1.

Subsumption Semantics for XML Tags*


Version: Apr 12, 2000

First Version Prepared for:
Dagstuhl Seminar 00121, Semantics for the Web
March 19-24, 2000


Harold Boley
DFKI GmbH







* "Practice what you preach": XML source of these slides at subtag.xml (subtag.xml.txt);
transformed to HTML via Michael Sintek's SliML stylesheet at slides.xsl
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2. The Ontological XML Imperative

Problem of Semantics for the Web:

One, Standardized Semantics

Would Boost the Web Further Than

Many, Non-Standardized Semantics



Proposed Solution Step:

Incorporate Subsumption Semantics

Right Into the Web's XML x.0 Tags (x>1):

Build Taxonomy Into DTDs, Leave Axioms To Schemas!

(Ontology = Taxonomy + Axioms)
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3. Attacking a Problem with XML

  • Main building blocks of XML DTDs are chaining (whole-part; inversely, part-of) relations between a parent element and an (ordered) sequence of child elements
  • XML DTDs cannot specify subsumption (inversely, isa or kind-of) relations between a tag and an (unordered) set of subtags, as needed for the taxonomy backbone of ontologies
  • Subsumption of element tags is thus handled ad hoc or in non-DTD schema languages
    • RDF Schema: subClassOf specifies subsumption (not specific for tags)
    • XML Schema (Part 1): derivedBy="extension" right-appends children (no subsumption specification)
  • Various non-DTD tag-subsumption and -inheritance semantics thus lead to diverging XML uses
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4. An XML Sample

Consider this DTD for a sales database table:


<!ELEMENT sales          (company, item, quantity) >

<!ELEMENT company        (#PCDATA) >
<!ELEMENT item           (#PCDATA) >
<!ELEMENT quantity       (#PCDATA) >

Also, one element for a corresponding tuple:


<sales>
  <company> Onoffbook </company>
  <item> XML4You </item>
  <quantity> 12417 <quantity>
</sales>
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5. Differentiating Parent Subtags: From Copying to Subsumption

Now, for the E-commerce era, let us differentiate online-sales from offline-sales tags, which should both `inherit' their children from the neutral sales element:


<!ELEMENT sales          (company, item, quantity) >
<!ELEMENT online-sales   (company, item, quantity) >
<!ELEMENT offline-sales  (company, item, quantity) >

<!ELEMENT company        (#PCDATA) >
<!ELEMENT item           (#PCDATA) >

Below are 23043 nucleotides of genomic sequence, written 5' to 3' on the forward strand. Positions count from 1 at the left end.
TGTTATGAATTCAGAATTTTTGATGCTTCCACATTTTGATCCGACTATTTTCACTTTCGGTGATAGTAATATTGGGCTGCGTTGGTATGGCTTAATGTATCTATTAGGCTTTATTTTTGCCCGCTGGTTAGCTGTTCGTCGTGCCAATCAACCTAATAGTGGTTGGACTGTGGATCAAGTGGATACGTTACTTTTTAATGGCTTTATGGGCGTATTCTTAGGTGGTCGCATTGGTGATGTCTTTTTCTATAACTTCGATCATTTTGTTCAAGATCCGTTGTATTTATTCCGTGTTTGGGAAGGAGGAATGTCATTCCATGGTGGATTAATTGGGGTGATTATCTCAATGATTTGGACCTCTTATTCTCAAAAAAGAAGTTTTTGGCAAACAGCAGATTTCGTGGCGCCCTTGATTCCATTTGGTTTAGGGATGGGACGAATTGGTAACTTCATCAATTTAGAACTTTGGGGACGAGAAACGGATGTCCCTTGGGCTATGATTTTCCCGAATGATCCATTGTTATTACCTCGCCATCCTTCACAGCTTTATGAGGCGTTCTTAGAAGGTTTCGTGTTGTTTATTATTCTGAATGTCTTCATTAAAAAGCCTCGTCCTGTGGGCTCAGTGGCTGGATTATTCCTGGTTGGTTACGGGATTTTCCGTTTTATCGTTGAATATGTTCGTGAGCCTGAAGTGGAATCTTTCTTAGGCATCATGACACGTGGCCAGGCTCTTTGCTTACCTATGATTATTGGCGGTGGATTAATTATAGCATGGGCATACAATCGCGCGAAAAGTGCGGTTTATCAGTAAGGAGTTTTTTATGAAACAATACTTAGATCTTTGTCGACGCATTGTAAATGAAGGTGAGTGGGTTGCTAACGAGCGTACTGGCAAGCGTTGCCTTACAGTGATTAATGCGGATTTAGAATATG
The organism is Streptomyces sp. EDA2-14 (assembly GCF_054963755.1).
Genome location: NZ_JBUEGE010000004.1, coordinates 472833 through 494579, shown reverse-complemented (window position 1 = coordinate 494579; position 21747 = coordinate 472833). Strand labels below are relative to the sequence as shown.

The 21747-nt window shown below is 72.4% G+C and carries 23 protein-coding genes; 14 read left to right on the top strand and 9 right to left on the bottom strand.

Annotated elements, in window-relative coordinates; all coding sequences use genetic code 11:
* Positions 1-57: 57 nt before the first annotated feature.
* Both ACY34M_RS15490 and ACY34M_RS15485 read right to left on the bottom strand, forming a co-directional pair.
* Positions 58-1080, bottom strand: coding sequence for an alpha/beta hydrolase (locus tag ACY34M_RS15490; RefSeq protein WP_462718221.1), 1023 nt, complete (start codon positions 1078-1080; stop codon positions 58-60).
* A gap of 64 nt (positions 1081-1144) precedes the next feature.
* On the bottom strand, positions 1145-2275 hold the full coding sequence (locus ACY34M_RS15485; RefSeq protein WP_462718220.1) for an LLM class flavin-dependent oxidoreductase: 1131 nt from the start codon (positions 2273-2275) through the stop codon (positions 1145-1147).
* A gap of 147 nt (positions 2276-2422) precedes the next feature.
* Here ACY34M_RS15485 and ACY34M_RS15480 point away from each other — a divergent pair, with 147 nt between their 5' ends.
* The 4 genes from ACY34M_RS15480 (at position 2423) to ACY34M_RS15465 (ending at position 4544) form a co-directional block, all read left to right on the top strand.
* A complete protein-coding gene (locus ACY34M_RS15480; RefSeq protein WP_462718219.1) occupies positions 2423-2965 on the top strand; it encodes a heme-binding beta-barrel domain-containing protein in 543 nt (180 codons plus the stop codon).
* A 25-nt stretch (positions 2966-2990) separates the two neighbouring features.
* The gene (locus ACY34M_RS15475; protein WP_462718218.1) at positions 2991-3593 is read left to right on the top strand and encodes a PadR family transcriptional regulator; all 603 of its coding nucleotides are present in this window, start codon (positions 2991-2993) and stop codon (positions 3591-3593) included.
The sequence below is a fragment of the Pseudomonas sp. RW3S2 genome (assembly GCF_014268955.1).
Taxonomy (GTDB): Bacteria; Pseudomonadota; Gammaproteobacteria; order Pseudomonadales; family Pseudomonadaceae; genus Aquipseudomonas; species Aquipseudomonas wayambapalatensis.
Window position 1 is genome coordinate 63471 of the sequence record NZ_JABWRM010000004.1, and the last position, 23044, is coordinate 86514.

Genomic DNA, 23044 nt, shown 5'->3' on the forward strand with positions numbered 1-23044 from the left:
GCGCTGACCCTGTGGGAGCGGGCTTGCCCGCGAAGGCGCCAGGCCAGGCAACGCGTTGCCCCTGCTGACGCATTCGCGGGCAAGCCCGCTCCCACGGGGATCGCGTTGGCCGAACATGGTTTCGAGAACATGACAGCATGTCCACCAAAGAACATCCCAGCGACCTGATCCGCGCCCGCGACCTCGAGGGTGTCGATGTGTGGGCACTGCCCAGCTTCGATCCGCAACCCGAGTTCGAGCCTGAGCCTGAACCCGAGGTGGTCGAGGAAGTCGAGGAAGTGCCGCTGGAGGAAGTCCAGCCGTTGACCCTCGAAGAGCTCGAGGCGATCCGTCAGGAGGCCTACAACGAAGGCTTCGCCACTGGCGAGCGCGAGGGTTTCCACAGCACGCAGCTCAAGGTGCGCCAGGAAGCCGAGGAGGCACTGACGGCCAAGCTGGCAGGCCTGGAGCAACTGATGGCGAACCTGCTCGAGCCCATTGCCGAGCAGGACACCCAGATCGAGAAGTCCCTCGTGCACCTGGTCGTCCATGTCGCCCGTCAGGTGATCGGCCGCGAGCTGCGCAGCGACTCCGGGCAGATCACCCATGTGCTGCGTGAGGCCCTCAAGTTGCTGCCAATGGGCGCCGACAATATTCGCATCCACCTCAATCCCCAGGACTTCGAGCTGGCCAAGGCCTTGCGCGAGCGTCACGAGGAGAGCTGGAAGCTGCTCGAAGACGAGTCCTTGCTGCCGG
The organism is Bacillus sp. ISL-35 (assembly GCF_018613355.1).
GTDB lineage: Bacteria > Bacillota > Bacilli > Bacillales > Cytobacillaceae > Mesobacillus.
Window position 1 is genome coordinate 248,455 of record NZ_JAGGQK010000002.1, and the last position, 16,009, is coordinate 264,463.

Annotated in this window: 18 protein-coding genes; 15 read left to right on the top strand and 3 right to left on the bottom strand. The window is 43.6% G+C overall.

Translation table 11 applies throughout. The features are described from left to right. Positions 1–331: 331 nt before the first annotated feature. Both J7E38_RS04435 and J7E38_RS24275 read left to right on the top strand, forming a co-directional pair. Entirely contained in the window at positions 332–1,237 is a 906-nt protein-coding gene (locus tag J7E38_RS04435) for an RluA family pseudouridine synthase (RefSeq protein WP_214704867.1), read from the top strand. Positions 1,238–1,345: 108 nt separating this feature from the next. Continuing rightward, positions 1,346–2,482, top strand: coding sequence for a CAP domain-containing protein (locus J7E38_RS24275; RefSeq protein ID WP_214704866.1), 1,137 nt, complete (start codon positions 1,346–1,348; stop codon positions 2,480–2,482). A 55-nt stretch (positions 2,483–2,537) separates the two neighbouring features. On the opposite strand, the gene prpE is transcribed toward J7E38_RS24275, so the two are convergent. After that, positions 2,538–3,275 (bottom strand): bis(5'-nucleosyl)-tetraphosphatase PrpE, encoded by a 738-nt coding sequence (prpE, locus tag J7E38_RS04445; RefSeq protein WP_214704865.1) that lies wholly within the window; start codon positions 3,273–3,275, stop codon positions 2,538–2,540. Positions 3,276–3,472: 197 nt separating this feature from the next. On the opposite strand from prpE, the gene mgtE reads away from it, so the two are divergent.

<!ELEMENT quantity       (#PCDATA) >

Instead of such copied child declarations or corresponding ENTITY declarations, we propose a new XML version (NEXML) with a true tag-inheritance construct SUBSUMES for DTDs, shortening the first three lines to:


<!ELEMENT sales          (company, item, quantity) >

<!SUBSUMES sales online-sales >
<!SUBSUMES sales offline-sales >
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6. How NEXML Uses SUBSUMES: Child Inheritance

Element instances with online-sales and offline-sales tags thus obtain children with sales-declared company, item, and quantity tags (note the 329 `unclassified-rest' copies while Onoffbook is heading towards its offline/online break-even point for the book "XML4You"):


<!SUBSUMES sales online-sales >
<!SUBSUMES sales offline-sales >

<!ELEMENT sales          (company, item, quantity) >

<!ELEMENT company        (#PCDATA) >
<!ELEMENT item           (#PCDATA) >
<!ELEMENT quantity       (#PCDATA) >

<sales>
  <company> Onoffbook </company>
  <item> XML4You </item>
  <quantity> 329 <quantity>
</sales>

<online-sales>
  <company> Onoffbook </company>
  <item> XML4You </item>
  <quantity> 12417 <quantity>
</online-sales>

<offline-sales>
  <company> Onoffbook </company>
  <item> XML4You </item>
  <quantity> 15182 <quantity>
<offline-sales>
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7. Element Attributes vs. Element Children

  • (NE)XML elements, with attributes and children, correspond to frame/OOP instances; their DTDs correspond to frame/OOP classes
  • Children are ordered, with inheritance for DTD declarations only
  • Attributes are unordered, hence (inspired by frame/OOP) inheritance
    • in DTDs: performed for declarations
    • in processors: permitted for values
  • "#REQUIRED" in NEXML, by attribute inheritance, means "required for all descendant leaf elements"
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8. How NEXML Uses SUBSUMES: Attribute Inheritance

Element instances with online-sales and offline-sales tags also obtain sales-declared attributes such as year and price (the DTD inherits both attribute declarations; an element processor should inherit the year attribute's 2000 value):


<!SUBSUMES sales online-sales >
<!SUBSUMES sales offline-sales >

<!ATTLIST sales year  CDATA #REQUIRED >
<!ATTLIST sales price CDATA #REQUIRED >

<sales        year="2000">
  ...             |
</sales>          |
                  v
<online-sales             price="27.50">
  ...
</online-sales>

<offline-sales            price="22.50">
  ...
<offline-sales>
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9. Differentiating Child Subtags: From Copying to Subsumption

Let us now differentiate household-item from business-item tags, which should both `inherit' their child context (siblings) from the neutral item element:


<!ELEMENT sales          (company, item, quantity) >
<!ELEMENT sales          (company, household-item, quantity) >
<!ELEMENT sales          (company, business-item, quantity) >

<!ELEMENT company        (#PCDATA) >
<!ELEMENT item           (#PCDATA) >
<!ELEMENT household-item (#PCDATA) >
<!ELEMENT business-item  (#PCDATA) >
<!ELEMENT quantity       (#PCDATA) >

Instead of such copied sibling declarations we can use the XML choice (|) construct, shortening the first three lines to:


<!ELEMENT sales          (company,
                          (item | household-item | business-item),
                          quantity) >

However, to express the subsumption semantics hidden within this choice, we again use our tag-inheritance construct SUBSUMES for NEXML DTDs, obtaining:


<!ELEMENT sales          (company, item, quantity) >

<!SUBSUMES item household-item >
<!SUBSUMES item business-item >
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10. Combining Parent and Child Subtags: "Multiplying Out" Subsumption